More Than I Love My Life is the story of three strong women: Vera, age ninety; her daughter, Nina; and her granddaughter, Gili, who at thirty-nine is a filmmaker and a wary consumer of affection. A bitter secret divides each mother and daughter pair, though Gili—abandoned by Nina when she was just three—has always been close to her grandmother. More Than I Love My Life was inspired by the true story of one of David Grossman’s longtime confidantes, a woman who, in the early 1950s, was held on the notorious Goli Otok (“the Adriatic Alcatraz”). With flashbacks to the stalwart Vera protecting what was most precious on the wretched rock where she was held, and Grossman’s fearless examination of the human heart, this swift novel is a thrilling addition to the oeuvre of one of our greatest living novelists, whose revered moral voice continues to resonate around the world.


Jerusalem Beach by Iddo GefenJERUSALEM BEACH: STORIES by Iddo Gefen; Translated by Daniella Zamir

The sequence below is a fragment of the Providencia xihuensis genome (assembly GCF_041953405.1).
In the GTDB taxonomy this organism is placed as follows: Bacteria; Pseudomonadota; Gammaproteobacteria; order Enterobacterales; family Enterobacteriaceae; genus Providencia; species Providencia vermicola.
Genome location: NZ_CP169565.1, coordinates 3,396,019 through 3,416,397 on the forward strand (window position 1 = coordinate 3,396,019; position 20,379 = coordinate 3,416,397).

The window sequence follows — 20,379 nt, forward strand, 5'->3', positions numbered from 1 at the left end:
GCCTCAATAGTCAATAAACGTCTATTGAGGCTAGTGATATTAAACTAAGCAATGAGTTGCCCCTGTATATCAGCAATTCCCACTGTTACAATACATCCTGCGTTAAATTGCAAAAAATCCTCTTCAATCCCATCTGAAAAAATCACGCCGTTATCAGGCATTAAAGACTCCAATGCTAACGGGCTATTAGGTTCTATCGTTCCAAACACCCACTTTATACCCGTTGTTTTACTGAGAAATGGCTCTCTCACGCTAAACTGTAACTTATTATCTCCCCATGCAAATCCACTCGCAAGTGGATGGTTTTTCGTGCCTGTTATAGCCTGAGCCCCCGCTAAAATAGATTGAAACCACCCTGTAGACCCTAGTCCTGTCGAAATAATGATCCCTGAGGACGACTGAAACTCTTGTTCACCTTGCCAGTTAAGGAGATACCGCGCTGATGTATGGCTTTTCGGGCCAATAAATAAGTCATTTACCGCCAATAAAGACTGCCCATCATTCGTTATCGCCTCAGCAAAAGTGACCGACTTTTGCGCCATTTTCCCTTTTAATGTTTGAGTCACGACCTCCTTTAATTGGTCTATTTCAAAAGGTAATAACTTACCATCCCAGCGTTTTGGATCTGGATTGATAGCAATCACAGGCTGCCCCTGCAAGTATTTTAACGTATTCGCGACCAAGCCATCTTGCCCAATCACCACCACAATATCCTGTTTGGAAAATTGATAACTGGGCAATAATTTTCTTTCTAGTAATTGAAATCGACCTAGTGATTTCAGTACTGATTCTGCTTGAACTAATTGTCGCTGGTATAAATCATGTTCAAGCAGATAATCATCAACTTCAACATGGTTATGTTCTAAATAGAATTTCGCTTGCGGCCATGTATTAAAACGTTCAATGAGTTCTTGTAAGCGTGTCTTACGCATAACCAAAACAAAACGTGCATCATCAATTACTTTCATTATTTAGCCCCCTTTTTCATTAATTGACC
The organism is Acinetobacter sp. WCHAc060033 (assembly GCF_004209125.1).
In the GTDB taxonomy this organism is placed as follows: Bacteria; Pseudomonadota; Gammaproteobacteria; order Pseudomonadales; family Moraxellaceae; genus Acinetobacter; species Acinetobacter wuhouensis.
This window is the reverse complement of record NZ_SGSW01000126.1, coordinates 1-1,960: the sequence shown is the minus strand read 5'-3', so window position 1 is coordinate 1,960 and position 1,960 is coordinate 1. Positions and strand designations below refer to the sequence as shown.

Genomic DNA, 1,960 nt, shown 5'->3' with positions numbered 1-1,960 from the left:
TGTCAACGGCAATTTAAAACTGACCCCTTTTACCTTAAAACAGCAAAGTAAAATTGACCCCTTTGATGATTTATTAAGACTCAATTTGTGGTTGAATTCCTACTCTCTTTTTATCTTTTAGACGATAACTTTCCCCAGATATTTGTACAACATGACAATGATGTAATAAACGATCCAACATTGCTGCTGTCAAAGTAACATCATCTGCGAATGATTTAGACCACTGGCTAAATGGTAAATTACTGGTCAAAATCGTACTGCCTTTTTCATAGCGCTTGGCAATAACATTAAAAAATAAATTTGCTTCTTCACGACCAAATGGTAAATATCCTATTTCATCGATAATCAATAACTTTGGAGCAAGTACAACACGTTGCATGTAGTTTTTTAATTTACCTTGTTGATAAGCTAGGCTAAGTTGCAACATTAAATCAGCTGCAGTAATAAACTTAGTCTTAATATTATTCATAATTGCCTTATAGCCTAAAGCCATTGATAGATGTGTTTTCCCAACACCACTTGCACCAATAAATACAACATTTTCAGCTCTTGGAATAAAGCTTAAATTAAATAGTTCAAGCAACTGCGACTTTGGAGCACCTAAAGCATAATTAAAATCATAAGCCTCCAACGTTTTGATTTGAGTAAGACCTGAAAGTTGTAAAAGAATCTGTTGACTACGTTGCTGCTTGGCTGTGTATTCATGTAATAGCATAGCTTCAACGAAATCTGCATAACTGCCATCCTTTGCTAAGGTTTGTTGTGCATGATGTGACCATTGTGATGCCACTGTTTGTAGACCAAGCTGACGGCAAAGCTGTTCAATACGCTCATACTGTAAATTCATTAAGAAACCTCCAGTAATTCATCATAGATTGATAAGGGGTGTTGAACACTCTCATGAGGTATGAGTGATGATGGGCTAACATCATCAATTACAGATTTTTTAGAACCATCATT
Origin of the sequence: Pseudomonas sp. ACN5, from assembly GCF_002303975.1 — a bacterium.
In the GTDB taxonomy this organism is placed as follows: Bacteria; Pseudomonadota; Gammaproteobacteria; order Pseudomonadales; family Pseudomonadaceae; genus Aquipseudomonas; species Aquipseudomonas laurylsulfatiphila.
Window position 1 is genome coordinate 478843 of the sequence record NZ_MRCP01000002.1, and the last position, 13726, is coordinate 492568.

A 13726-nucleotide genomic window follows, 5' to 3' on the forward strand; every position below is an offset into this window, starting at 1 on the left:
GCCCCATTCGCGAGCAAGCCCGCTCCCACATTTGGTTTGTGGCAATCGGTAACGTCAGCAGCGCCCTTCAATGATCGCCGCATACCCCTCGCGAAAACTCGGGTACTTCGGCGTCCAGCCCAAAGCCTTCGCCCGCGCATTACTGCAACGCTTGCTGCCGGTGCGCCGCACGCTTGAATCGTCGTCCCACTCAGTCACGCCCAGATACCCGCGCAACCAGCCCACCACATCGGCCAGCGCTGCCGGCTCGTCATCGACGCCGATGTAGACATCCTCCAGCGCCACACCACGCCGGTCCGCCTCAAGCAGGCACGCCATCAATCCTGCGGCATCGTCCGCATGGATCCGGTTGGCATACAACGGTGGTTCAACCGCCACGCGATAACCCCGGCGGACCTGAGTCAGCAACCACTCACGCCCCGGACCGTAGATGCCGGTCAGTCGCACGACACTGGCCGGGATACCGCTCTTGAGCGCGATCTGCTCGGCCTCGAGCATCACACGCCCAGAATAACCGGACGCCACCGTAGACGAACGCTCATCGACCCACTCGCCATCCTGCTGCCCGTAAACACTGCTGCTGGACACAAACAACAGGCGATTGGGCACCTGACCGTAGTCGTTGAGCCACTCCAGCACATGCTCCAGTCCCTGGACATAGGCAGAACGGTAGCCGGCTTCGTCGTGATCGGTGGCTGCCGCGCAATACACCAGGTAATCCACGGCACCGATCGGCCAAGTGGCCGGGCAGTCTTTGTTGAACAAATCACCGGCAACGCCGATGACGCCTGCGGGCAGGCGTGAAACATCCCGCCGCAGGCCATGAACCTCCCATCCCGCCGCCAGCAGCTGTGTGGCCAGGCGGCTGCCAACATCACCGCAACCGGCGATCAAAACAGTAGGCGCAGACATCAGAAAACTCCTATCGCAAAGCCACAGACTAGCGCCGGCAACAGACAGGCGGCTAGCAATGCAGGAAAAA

Finalist for the National Jewish Book Award for Debut Fiction

At once compassionate, philosophical, and humorous, Jerusalem Beach is a foray into the human condition in all its contradictions. Through a series of snapshots of contemporary life in Israel, Gefen reveals a world that’s a step from the familiar. Entirely heartfelt and infused with pathos, Jerusalem Beach is an exploration of both technology and the brain. Whether ruminating on the stakes of familial love or pitching the reader headlong into the absurdity of success and failure, Gefen leaves the reader intrigued throughout.


Something Wild by Hanna HalperinSOMETHING WILD: A NOVEL by Hanna Halperin

Finalist for the National Jewish Book Award for Debut Fiction

Told in alternating perspectives that deftly interweave past and present, Something Wild is a magnetic, unflinching portrait of the bond between sisters, as well as a psychologically acute exploration of the legacy of divorce, the ways trauma reverberates over generations, and how it might be possible to overcome the past.


Bavel by Ori Menashe, Genevieve Gergis and Lesley SuterBAVEL: MODERN RECIPES INSPIRED BY THE MIDDLE EAST [A COOKBOOK] by Ori Menashe, Genevieve Gergis, Lesley Suter

Finalist for the National Jewish Book Award for Food Writing & Cookbooks